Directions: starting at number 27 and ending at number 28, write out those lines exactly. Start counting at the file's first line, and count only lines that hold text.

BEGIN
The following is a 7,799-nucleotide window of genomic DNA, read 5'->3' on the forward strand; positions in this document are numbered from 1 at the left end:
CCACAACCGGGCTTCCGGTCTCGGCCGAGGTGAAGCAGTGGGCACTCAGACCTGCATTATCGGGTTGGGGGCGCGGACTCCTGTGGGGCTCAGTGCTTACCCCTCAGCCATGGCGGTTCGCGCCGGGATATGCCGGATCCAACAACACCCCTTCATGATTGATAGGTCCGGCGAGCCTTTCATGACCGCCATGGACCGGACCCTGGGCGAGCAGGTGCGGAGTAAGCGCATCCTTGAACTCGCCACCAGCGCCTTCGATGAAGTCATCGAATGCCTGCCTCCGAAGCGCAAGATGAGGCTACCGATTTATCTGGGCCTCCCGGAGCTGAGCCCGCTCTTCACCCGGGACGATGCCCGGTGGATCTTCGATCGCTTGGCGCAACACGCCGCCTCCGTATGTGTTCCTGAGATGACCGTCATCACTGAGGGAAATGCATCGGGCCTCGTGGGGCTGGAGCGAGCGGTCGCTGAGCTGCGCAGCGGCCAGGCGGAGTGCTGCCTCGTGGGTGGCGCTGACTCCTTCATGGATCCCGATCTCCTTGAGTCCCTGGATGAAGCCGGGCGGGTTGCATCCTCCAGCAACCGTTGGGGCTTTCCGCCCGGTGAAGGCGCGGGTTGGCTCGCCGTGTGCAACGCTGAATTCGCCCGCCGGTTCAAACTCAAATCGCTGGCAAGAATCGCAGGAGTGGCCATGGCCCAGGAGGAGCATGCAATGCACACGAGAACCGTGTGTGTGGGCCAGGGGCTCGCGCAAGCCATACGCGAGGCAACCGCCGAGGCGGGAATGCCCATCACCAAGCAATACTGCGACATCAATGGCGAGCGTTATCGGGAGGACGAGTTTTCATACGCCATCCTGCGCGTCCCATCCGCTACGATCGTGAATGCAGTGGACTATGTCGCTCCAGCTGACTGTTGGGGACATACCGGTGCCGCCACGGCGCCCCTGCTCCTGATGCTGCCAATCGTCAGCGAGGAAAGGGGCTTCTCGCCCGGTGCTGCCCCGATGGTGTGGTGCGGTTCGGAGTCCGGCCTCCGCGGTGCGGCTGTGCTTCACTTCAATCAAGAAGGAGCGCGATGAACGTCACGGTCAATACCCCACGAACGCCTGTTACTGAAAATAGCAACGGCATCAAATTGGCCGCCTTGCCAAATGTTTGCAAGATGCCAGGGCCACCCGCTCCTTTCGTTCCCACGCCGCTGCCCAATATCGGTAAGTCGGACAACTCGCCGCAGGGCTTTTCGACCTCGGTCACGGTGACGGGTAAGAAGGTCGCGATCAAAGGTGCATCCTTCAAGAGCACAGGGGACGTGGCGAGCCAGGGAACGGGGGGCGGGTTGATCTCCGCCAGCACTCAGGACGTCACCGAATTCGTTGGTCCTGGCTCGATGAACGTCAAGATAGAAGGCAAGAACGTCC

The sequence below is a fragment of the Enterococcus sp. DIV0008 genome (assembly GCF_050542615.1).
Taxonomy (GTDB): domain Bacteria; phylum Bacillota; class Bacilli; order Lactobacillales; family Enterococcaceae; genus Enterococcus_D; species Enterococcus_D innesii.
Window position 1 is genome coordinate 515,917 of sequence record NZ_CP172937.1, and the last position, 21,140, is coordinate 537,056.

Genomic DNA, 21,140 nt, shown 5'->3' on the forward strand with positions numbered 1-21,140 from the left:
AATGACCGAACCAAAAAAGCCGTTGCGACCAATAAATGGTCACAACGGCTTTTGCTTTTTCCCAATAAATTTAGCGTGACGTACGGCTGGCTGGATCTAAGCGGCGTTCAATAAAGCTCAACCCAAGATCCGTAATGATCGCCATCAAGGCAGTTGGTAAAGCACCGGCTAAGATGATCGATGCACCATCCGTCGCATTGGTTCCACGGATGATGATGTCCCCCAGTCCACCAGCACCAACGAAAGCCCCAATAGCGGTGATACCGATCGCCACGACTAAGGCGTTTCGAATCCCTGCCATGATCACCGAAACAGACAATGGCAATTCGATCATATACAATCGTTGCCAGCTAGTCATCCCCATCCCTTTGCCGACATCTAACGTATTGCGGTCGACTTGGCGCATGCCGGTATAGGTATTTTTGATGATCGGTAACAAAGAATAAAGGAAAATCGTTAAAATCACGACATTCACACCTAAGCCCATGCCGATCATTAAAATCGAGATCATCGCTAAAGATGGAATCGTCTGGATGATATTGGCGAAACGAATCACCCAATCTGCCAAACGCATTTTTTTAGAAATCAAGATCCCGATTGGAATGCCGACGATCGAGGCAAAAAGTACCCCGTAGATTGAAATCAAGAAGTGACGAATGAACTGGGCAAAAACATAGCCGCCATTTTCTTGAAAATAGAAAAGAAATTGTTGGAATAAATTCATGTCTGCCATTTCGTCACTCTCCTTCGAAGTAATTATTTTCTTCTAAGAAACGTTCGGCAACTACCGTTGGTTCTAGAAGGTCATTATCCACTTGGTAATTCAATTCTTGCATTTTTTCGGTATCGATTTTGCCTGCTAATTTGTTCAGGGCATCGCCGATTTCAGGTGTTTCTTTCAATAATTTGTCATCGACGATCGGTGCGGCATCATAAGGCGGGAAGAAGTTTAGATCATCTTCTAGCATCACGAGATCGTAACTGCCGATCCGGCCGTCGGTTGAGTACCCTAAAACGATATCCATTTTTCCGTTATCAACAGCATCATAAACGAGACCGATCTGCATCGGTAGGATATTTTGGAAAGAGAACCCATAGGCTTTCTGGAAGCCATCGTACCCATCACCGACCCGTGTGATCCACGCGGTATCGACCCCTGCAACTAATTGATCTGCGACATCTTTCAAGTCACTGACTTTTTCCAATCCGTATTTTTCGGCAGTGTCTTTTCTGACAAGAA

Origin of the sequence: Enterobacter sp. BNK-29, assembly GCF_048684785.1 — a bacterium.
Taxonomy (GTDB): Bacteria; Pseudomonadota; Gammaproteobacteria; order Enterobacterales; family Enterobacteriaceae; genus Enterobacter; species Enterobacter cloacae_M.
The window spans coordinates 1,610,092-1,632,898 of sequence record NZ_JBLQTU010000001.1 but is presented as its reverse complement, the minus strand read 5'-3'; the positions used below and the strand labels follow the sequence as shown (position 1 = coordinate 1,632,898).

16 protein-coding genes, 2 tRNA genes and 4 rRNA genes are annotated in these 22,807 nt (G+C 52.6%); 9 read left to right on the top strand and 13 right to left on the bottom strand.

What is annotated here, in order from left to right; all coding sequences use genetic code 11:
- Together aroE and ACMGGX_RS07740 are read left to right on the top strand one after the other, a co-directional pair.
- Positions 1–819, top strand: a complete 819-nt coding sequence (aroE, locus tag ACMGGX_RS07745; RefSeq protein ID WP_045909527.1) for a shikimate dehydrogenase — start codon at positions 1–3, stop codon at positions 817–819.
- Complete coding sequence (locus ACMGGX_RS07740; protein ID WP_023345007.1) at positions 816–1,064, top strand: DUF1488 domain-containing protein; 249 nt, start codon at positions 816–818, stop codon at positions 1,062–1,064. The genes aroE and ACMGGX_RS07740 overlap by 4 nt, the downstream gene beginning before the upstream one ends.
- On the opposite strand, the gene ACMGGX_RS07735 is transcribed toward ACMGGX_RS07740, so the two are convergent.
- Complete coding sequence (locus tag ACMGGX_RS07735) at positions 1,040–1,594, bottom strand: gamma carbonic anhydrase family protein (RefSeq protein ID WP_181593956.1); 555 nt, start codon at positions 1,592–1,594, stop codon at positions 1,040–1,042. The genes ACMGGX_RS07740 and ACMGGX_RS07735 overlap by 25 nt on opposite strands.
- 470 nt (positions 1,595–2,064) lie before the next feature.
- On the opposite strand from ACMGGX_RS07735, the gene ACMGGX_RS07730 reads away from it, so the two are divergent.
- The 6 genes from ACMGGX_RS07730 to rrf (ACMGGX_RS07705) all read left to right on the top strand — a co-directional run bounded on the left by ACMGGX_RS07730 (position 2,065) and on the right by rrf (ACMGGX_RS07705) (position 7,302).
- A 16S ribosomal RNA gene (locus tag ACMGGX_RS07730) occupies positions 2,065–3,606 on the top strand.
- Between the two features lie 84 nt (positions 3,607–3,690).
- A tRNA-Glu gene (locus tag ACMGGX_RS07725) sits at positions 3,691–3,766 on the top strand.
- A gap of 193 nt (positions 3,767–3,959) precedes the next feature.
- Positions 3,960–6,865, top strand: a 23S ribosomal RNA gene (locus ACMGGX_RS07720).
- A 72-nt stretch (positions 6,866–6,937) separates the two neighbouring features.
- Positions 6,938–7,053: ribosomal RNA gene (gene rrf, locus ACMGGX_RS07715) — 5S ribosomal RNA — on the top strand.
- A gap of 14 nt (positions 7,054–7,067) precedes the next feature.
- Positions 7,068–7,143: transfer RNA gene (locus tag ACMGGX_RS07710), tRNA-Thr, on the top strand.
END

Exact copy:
- Positions 6,938–7,053: ribosomal RNA gene (gene rrf, locus ACMGGX_RS07715) — 5S ribosomal RNA — on the top strand.
- A gap of 14 nt (positions 7,054–7,067) precedes the next feature.